Midnight, and Aaron is sitting behind the wheel of our rented car. “So what’s this book we’re writing?” he asks. His voice is uninflected. We’re both exhausted from the day’s heat. The night sky is flat black. The car is parked in front of the guesthouse where I’m staying with my laptop computer, working on our collaborative book about his transsexual change.
“I don’t know,” I say.
He shifts impatiently. As far as I can tell, his part of the book is done. I hope to finish my part now, the mother’s part, seven years after his surgery.
Aaron says he hates everything he’s written. His voice is speeding up. He articulates very clearly.
“Who cares about this kind of book?” he asks me. “You don’t read books about breast cancer, right, Mom?” He’s talking fast now. He knows I’ve been well for 10 years.
“Transformation happens in all lives. We’ll tell about ours,” I say in a soothing voice.
“Okay,” he says. His shoulders relax a little as he leans back in the driver’s seat.
I lean forward in the passenger seat. “Okay,” I say. “But don’t expect me to provide any analysis of our experience. Analysis is beyond me.”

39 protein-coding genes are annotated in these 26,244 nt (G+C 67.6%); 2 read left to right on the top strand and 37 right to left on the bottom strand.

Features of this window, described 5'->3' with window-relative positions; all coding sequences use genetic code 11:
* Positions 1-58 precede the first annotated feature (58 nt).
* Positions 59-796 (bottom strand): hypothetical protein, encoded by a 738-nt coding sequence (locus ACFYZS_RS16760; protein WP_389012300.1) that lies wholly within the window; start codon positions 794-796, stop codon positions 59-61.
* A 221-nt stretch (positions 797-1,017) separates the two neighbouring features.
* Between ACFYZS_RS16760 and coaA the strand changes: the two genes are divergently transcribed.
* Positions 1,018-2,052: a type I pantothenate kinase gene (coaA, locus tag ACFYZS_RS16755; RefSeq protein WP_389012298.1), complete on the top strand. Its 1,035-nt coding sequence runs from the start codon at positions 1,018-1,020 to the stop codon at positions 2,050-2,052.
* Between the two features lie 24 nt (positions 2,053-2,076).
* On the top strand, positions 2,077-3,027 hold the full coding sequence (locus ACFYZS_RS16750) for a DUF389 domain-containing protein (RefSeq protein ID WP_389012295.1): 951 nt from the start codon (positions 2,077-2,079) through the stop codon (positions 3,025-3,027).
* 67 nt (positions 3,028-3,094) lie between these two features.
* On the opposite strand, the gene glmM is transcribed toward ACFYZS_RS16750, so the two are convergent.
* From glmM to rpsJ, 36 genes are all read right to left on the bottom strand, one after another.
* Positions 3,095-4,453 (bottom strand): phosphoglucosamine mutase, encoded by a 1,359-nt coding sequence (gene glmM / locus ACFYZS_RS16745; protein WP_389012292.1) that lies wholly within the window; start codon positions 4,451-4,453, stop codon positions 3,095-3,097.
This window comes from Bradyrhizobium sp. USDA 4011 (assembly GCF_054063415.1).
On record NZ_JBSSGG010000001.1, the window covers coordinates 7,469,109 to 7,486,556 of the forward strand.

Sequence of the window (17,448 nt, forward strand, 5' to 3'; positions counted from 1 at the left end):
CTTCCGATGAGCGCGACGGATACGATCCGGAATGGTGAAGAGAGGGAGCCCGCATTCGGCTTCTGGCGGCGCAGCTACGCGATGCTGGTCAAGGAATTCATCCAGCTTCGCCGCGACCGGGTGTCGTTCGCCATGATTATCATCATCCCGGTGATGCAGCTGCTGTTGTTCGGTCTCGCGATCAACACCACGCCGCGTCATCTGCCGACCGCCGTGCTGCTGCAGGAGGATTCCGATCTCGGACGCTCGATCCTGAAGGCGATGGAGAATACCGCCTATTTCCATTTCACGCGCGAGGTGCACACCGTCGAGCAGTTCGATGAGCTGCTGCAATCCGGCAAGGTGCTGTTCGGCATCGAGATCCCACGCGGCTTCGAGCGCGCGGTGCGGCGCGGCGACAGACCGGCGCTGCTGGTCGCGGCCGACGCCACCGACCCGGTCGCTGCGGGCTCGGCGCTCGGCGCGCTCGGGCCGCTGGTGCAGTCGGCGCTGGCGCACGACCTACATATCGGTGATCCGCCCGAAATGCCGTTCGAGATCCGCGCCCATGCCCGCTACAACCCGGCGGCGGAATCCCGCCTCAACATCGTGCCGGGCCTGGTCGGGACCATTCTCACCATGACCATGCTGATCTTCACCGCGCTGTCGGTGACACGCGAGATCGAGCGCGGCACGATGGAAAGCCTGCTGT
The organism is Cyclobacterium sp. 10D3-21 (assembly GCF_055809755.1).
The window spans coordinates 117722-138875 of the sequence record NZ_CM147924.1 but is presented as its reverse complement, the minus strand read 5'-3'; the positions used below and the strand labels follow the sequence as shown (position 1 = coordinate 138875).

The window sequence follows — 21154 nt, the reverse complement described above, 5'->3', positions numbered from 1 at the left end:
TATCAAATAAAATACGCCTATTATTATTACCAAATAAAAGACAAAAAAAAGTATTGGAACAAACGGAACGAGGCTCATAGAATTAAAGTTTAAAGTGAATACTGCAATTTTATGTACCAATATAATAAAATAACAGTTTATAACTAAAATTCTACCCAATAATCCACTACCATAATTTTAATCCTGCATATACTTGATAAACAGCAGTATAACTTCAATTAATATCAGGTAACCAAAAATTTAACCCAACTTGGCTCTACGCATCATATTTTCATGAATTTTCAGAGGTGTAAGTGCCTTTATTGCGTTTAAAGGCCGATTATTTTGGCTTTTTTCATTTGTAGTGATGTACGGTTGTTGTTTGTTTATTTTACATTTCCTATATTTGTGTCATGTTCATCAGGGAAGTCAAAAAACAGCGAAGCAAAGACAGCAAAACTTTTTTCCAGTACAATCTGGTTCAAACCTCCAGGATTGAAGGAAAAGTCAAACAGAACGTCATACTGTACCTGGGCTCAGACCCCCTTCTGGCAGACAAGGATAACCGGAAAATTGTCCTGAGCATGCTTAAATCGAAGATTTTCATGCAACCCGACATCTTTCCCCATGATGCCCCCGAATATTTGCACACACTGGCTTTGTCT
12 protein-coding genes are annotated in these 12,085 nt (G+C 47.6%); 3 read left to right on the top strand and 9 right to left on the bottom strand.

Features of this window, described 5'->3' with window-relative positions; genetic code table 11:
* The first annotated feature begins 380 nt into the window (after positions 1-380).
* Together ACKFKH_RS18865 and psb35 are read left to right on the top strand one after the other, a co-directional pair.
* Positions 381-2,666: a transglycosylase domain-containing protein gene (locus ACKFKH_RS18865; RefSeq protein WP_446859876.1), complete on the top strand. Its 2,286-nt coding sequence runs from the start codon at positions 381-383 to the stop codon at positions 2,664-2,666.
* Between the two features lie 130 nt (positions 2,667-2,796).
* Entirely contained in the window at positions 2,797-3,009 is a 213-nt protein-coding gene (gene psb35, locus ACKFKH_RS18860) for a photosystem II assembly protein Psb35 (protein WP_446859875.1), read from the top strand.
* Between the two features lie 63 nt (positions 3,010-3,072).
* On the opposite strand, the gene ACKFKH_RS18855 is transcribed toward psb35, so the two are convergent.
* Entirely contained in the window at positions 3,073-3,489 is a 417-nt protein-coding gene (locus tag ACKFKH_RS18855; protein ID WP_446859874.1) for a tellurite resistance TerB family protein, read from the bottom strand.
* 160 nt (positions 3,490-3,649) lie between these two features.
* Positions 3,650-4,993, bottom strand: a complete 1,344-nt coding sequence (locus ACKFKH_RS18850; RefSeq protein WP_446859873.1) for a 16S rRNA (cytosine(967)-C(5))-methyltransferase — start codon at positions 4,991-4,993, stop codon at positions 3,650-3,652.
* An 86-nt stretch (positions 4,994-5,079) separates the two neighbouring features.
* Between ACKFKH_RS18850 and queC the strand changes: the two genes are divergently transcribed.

“You must want to analyze the experience, since the negative always implies the positive,” he says.
I reach underneath the seat, grab and open a fresh bottle of water. We could go into the cool guesthouse where I’m staying, rest on the beds underneath the ceiling fan, switch it on high. I could say we’re both tired, let’s talk tomorrow when we’re fresh. Instead I say, “Let’s begin with the garage sale today. You liked my story about the clothes.”
“Okay,” says Aaron.
Aaron and I look through the newspaper over breakfast and find neighborhood garage sales. It’s going to be a very hot day. The first house, in the back yard, has fabulous stuff. Aaron opens a bag and collects Swarovski crystal beads in amber and black, a broken necklace of dyed onyx beads with Mexican silver charms, and a designer skirt from the ‘70s in chrome-blue Thai silk. The belt loops on the skirt are made of metallic, crimson thread. Seven dollars for the lot. He’ll tear the silk on the bias, string it with vintage beads and charms to sell as treasure necklaces. Gorgeous. I find a dusty rack of clothes on the cracked, hot driveway. An Anne Klein bomber jacket in silk embroidery, lined with candlelight chiffon; a browned-butter cashmere jacket with a diagonal placket; a candlelight satin underskirt from the ‘50s.